Thinking of Merging or working in collaboration; How might IT effect this decision?

01/08/2017

Thinking of Merging or working in collaboration; How might IT effect this decision?

The Charity commission have produced a useful 20 question checklist that trustees might want to ask when considering merging with another organisation as an option to improve service delivery and charity stability.

This paper looks at several of these questions and consider how you, as a trustee or a key executive of a charity will be able to answer the selected questions on behalf of your organisation, in relation to the impact of Information Technology as a factor when a merger might look beneficial.

Question number one of the Charity Commission checklist asks;

“Is a merger in the best interest of our charity and its beneficiaries? Will it improve the quality of service we offer by, for example, delivering cost savings, increasing income or making best use of our resources?”

Taking a merger at face value may appear to be a logical decision. Several examples over recent years have included organisations with similar remits such as The Royal London Society for Blind People and Royal Society for Blind Children who formally merged on 1st January 2017. The organisations had worked closely for several years before the formal merger and complimented each other well in terms of service and community they served. And in another example the merger between Grenfell Housing with the slightly larger partner Evolve Housing will no doubt help to rationalise support services and thereby protect the services of the end user community.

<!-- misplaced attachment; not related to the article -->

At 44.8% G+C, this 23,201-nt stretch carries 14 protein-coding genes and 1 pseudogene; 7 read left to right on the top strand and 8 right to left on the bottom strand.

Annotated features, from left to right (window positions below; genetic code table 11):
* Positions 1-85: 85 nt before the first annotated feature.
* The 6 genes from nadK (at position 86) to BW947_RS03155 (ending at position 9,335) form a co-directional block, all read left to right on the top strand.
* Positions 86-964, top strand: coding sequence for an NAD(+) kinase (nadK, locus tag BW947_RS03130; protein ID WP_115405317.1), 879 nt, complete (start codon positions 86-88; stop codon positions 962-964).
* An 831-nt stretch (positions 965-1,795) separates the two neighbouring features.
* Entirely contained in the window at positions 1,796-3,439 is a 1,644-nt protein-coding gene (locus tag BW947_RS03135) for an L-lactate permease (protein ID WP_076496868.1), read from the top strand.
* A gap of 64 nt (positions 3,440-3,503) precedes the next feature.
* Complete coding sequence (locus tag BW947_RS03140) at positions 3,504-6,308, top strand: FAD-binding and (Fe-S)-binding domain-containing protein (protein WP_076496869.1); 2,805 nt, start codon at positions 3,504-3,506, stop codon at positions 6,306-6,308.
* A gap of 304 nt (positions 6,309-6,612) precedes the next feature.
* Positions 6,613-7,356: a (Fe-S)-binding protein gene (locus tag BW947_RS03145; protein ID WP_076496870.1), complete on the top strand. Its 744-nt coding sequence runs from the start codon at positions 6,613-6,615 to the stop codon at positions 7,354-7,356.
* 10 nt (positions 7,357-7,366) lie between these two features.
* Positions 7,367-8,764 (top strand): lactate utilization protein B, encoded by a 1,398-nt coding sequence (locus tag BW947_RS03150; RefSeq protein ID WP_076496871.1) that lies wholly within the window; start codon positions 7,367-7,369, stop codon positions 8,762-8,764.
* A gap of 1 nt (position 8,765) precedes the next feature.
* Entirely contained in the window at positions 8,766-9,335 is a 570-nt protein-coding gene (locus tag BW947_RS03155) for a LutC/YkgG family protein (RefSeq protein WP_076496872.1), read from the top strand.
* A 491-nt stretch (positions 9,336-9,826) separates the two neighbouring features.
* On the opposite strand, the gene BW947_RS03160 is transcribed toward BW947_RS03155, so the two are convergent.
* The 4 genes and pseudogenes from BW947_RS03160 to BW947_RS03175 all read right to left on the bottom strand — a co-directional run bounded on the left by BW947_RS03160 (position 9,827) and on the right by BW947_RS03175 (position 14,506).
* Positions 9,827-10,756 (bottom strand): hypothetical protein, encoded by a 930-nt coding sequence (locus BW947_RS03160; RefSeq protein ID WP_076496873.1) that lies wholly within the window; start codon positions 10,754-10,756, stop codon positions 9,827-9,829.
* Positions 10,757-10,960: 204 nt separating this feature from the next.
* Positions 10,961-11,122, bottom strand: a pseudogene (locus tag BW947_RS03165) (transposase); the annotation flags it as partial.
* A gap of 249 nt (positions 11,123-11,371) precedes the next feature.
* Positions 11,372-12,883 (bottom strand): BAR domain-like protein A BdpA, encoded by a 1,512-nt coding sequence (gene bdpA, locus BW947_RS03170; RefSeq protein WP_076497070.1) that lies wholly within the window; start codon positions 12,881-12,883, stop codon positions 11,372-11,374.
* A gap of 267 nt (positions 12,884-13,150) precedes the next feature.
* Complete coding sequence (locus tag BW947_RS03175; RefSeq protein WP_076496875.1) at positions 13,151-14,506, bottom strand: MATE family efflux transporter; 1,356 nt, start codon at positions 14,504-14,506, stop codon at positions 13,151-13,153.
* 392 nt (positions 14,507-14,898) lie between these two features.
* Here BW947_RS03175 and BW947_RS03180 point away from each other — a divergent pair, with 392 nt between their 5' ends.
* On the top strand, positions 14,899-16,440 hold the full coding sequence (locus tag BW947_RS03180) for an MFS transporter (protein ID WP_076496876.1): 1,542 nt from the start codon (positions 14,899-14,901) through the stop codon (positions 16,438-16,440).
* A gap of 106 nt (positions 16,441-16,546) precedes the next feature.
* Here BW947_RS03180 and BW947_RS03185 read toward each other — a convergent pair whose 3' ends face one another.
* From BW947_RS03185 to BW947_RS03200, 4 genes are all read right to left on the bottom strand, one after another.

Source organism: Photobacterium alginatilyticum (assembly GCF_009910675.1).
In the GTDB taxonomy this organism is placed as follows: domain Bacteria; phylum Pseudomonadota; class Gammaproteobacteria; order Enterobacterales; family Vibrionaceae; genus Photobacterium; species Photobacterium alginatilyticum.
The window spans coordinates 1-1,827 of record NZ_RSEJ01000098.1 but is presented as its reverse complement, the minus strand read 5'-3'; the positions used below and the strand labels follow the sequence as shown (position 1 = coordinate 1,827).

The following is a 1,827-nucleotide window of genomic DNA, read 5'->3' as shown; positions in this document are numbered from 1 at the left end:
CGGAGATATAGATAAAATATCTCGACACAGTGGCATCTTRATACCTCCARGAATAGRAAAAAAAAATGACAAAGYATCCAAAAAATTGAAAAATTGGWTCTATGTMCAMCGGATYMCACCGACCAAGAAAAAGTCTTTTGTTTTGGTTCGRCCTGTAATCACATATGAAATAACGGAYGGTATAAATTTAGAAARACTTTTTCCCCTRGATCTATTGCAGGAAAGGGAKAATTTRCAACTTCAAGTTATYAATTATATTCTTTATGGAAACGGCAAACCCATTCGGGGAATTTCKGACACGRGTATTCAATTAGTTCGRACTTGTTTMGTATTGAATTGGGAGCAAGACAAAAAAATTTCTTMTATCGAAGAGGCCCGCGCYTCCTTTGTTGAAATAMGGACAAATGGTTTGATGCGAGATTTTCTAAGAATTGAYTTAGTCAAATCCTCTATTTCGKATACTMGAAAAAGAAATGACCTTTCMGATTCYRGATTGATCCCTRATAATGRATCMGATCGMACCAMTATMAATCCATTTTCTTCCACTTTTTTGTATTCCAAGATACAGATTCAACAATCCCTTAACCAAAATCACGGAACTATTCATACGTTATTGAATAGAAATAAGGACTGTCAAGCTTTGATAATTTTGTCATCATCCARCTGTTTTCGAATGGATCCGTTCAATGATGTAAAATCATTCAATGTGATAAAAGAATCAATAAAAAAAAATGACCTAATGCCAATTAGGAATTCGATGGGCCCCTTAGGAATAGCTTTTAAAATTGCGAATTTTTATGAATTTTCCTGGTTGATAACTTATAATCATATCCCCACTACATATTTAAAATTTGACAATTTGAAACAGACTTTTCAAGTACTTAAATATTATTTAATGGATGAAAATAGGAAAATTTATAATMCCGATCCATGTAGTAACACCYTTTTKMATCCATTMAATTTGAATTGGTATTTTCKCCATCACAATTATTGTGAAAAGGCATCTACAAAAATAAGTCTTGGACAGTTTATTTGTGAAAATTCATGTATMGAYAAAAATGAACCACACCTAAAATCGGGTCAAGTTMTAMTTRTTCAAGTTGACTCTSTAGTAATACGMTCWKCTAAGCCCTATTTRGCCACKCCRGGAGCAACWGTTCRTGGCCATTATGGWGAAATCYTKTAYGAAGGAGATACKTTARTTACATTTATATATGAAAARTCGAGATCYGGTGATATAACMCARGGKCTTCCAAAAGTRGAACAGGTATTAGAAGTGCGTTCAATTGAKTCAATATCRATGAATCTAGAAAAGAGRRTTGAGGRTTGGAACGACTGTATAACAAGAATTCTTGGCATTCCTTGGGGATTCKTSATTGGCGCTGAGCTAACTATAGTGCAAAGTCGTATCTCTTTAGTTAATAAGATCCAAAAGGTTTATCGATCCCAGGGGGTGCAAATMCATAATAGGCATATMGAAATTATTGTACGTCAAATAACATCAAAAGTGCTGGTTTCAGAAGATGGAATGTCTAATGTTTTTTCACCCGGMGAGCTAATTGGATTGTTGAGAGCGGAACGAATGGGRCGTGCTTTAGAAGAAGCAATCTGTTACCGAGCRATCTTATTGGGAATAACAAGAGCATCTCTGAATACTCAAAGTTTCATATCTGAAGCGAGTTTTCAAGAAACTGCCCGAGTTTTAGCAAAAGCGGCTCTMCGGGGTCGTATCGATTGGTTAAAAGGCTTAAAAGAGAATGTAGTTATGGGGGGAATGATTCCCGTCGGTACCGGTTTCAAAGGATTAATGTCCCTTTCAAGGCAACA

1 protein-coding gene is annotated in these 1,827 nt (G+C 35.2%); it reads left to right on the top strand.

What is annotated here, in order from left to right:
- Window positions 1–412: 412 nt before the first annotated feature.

But, leaving the two examples aside, what might be the difficulty and challenges for the trustees and executive teams of other organisations to understand the complexity of both organisations IT infrastructure?

What needs to happen to either merge the two disparate systems or replace one with the other or perhaps replace both with something more fit for purpose for the new organisation?

More often than not, the charity may have nobody available within the team to answer this topic or indeed have access to the other organisations system to answer this specifically.

Another question that appears within the list of 20 posed in the Charity Commissions checklist is;

Are we taking the appropriate professional advice and in what areas?

And another on a similar theme;